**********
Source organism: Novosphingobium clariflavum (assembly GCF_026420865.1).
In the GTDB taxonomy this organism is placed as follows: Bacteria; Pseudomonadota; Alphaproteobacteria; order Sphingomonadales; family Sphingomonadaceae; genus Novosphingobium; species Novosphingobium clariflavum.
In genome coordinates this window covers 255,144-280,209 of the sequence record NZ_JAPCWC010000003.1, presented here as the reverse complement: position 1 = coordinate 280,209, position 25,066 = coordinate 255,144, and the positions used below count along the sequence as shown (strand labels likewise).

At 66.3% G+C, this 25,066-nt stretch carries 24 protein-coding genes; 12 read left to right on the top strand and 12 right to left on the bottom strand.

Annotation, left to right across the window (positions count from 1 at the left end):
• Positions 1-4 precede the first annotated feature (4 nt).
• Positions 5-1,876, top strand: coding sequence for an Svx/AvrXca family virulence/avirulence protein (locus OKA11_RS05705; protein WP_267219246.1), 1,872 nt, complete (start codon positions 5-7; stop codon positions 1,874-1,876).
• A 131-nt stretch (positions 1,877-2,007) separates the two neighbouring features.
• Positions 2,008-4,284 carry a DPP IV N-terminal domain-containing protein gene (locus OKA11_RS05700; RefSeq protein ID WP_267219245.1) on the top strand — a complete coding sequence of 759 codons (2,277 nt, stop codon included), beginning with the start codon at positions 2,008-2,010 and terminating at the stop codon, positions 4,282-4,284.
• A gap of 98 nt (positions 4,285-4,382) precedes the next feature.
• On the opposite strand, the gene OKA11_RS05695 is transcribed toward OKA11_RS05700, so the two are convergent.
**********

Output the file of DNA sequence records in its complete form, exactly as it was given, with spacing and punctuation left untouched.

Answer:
Source organism: Novosphingobium clariflavum (assembly GCF_026420865.1).
In the GTDB taxonomy this organism is placed as follows: Bacteria; Pseudomonadota; Alphaproteobacteria; order Sphingomonadales; family Sphingomonadaceae; genus Novosphingobium; species Novosphingobium clariflavum.
In genome coordinates this window covers 255,144-280,209 of the sequence record NZ_JAPCWC010000003.1, presented here as the reverse complement: position 1 = coordinate 280,209, position 25,066 = coordinate 255,144, and the positions used below count along the sequence as shown (strand labels likewise).

At 66.3% G+C, this 25,066-nt stretch carries 24 protein-coding genes; 12 read left to right on the top strand and 12 right to left on the bottom strand.

Annotation, left to right across the window (positions count from 1 at the left end):
• Positions 1-4 precede the first annotated feature (4 nt).
• Positions 5-1,876, top strand: coding sequence for an Svx/AvrXca family virulence/avirulence protein (locus OKA11_RS05705; protein WP_267219246.1), 1,872 nt, complete (start codon positions 5-7; stop codon positions 1,874-1,876).
• A 131-nt stretch (positions 1,877-2,007) separates the two neighbouring features.
• Positions 2,008-4,284 carry a DPP IV N-terminal domain-containing protein gene (locus OKA11_RS05700; RefSeq protein ID WP_267219245.1) on the top strand — a complete coding sequence of 759 codons (2,277 nt, stop codon included), beginning with the start codon at positions 2,008-2,010 and terminating at the stop codon, positions 4,282-4,284.
• A gap of 98 nt (positions 4,285-4,382) precedes the next feature.
• On the opposite strand, the gene OKA11_RS05695 is transcribed toward OKA11_RS05700, so the two are convergent.